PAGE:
Infrared technology is widely used by Canadian wildfire management agencies to achieve wildfire suppression objectives. The use of infrared technology to identify smouldering woody material during the final stages of fire mop-up is most commonly conducted using helicopters equipped with infrared cameras. This report documents the use of an infrared camera by firefighters on the ground on two separate fires in Ontario. FPInnovations has completed several projects related to the use of infrared technology in identifying small, smouldering spots of burning organic material. This Ontario study is our first evaluation of handheld infrared cameras operated on the fireline by fire crews. The initial reaction to the project proposal was suggestion that widespread use of infrared technology on the ground would result in a reduction in cold trailing activities. This study found the use of an infrared camera on the fireline did not alter conventional cold trailing activities but generally complemented conventional patrol and mopup procedures by enabling firefighters to locate more hotspots earlier in the day. In part this study was initiated in response to improvements in infrared camera technology which have increased their applicability to ground patrol operations while reducing the camera acquisition and maintenance cost.
This project is a cooperative study between the Ontario Ministry of Natural Resources and FPInnovations.
This study identified footwear appropriate for Alberta wildland firefighters and assessed the need for protective toecaps on their footwear. Hazard and risk of foot injuries were assessed, and recommendations are made.
Wildfire is a natural phenomenon in Canada that threatens to destroy property and endanger lives. Wildfire agencies are tasked with reducing the threat of wildfire in the wildland-urban interface, which becomes a greater issue as more communities locate near or within forests or become more populated.
Forest fuel treatments that reduce or modify forest stands are the most common and effective methods to reduce wildfire danger around communities. However, convincing the public to support forest fuel treatments around their communities can be a challenge for wildfire managers. Understandably, communities want some assurance that what they are committing to will make a difference. One of the many benefits of forest fuel treatments is thought to be an increase in the effectiveness of wildfire operations.
Alberta Agriculture and Forestry asked FPInnovations to evaluate the patented Trident Pump System developed by Younkers Wielding for the system's suitability for wildfire operations. This report summarizes the author's observations and thoughts.
The Forest Engineering Resarch institute of Canada (FERIC) surveyed off-highway, ground-based water delivery systems working in Alberta wildland fire operations to develop a recommended standard for these types of systems. This report contains information useful in the design and operation of mobile water delivery equipment in support of Alberta fire operations.
The provinces of Alberta and British Columbia requested FPInnovations- Feric to manage an independent evaluation of vendors interested in providing thermal infrared services during wildland fire operations. The evaluation was meant to determine a company’s ability to:
- meet criteria for detection and accuracy;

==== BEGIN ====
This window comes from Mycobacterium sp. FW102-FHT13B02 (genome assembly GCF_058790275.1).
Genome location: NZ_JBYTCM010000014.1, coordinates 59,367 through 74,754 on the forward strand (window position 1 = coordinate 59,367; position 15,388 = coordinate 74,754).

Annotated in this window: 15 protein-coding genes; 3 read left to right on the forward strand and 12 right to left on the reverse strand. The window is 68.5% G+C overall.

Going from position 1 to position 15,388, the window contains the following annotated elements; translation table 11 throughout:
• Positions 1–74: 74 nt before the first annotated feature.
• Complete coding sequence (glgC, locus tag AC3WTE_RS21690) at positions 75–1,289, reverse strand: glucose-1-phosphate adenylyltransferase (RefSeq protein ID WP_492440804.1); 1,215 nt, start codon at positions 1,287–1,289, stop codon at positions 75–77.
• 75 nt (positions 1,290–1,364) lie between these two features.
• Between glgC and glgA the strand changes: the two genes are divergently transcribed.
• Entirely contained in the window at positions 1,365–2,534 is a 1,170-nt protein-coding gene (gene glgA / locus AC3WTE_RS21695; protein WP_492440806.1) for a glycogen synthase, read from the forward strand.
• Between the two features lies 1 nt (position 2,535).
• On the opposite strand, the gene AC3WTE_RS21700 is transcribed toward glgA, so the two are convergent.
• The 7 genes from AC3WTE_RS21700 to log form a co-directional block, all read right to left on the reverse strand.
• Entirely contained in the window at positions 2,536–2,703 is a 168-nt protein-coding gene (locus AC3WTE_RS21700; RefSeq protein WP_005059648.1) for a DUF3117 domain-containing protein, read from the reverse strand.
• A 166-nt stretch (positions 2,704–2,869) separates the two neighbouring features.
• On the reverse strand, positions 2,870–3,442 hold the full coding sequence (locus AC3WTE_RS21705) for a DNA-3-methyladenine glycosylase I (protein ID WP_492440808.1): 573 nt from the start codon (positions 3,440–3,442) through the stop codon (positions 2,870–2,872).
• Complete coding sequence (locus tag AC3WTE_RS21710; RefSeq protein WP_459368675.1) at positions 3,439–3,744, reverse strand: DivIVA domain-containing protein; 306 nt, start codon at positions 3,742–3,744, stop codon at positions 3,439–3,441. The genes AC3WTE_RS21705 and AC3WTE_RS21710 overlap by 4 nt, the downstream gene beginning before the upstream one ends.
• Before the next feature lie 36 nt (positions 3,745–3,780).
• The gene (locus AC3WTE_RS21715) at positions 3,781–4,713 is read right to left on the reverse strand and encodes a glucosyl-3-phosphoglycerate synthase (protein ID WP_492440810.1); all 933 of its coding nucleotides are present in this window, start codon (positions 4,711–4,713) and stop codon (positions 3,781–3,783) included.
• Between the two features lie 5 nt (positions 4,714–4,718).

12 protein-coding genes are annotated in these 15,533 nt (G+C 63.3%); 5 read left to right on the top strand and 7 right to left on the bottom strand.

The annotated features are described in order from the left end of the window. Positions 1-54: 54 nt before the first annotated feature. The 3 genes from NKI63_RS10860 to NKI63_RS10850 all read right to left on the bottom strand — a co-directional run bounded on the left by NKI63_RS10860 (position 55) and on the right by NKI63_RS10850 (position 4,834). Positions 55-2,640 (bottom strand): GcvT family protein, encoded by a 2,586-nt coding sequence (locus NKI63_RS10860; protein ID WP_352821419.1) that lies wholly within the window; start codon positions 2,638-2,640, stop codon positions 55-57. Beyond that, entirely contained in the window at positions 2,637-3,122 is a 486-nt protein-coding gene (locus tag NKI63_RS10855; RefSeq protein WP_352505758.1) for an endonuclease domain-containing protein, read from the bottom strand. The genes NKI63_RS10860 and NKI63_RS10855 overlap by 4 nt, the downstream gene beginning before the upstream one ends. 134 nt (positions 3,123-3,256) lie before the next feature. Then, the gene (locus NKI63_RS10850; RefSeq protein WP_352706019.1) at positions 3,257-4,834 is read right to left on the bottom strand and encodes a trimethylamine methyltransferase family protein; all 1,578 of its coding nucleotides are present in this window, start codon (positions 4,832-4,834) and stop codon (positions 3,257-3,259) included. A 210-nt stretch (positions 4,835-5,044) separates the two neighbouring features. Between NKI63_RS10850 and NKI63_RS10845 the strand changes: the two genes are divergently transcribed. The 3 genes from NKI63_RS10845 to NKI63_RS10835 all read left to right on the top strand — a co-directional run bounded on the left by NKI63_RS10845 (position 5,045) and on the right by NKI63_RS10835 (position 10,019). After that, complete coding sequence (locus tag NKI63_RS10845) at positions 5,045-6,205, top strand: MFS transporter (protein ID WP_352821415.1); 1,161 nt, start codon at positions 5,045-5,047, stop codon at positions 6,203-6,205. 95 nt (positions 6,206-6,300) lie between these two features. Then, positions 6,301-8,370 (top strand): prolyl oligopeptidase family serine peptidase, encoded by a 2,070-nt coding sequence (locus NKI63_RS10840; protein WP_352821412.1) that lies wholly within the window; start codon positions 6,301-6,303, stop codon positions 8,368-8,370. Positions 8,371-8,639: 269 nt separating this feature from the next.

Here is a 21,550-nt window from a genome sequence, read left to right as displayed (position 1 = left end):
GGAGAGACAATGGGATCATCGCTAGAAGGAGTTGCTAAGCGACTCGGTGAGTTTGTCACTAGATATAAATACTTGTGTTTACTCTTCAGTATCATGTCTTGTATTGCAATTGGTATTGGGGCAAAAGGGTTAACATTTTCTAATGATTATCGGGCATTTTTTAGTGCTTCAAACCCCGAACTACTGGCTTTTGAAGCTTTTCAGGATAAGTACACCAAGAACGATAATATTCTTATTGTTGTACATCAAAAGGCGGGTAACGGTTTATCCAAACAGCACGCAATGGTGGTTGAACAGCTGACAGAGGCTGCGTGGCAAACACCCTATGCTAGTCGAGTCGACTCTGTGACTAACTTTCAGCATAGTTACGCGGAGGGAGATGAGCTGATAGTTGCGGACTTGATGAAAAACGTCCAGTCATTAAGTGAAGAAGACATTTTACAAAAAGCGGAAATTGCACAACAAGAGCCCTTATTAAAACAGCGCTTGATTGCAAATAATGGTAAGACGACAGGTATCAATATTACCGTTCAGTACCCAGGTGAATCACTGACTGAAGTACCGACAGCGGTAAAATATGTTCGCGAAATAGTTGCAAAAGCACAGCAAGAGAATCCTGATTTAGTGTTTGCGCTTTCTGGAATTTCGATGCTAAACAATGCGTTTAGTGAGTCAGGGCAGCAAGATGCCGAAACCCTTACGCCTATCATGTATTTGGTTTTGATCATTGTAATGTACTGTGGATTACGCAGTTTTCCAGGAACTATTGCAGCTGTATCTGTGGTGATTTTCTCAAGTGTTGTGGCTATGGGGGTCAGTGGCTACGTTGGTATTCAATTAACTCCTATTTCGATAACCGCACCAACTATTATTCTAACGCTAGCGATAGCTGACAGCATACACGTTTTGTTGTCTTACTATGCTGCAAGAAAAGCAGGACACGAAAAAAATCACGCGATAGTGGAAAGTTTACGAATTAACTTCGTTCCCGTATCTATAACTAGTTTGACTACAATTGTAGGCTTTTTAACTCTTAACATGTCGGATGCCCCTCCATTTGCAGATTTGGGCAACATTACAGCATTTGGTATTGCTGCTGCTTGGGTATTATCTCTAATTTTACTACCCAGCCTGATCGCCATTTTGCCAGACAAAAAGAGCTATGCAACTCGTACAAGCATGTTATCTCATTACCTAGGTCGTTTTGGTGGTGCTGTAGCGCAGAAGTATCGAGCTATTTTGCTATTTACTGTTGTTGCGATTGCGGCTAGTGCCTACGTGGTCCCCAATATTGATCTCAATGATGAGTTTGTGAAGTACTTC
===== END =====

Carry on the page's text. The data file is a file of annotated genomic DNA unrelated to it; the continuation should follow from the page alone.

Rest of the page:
- produce and deliver products, both digital and hard copy, in standardized formats; and
- integrate multiple technologies in an optimal arrangement.
Feric consulted with experienced wildland fire operations staff and individuals knowledgeable in thermal imaging to establish an evaluation process that provides a consistent and reliable assessment of product performance and capability in a wildfire setting. It is intended that all rotary wing thermal infrared vendors will demonstrate their services in providing hotspot detection to the quality and standards stipulated by Alberta Sustainable Resource Development (Alberta SRD) prior to commencing contract operations.
In May 2017 FPInnovations conducted an initial field assessment of a helicopter on-board system for mixing water-enhancing gel concentrate at Fort Vermillion. For this study, Alberta Agriculture and Forestry contracted a Bell 214B helicopter with on-board gel mixing capability. The helicopter company chose Firewall II gel and an Isolair external tank to meet the contract requirements.
This Info Note presents FPInnovations’ observations of the ability of the on-board mixing system to effectively mix Firewall II gel with water.
Innovation in hotspot target equipment used for Infrared (IR) testing reduces risks and logistical challenges. This InfoNote describes the development of a new hotspot prototype for use at the IR grid in Hinton, Alberta.
FPInnovations studied the effectiveness of sprinkler systems and aqueous gel for the protection of structures from wildfire. The study results may assist fire suppression personnel when making strategic decisions on wildland–urban interface fires. The time and resources required to set up the systems, water volumes used, structural damage, and structure temperatures were investigated.
FPInnovations performed two case studies in the Northwest Territories to evaluate the effectiveness of sprinkler systems and aqueous gel for the protection of structures from wildfire. This report presents the results from the second study. The study results may assist fire suppression personnel when making strategic decisions on wildland–urban interface fires. The time and resources required to set up the systems, water volumes used, structural damage from wildfire, and structure temperatures were investigated.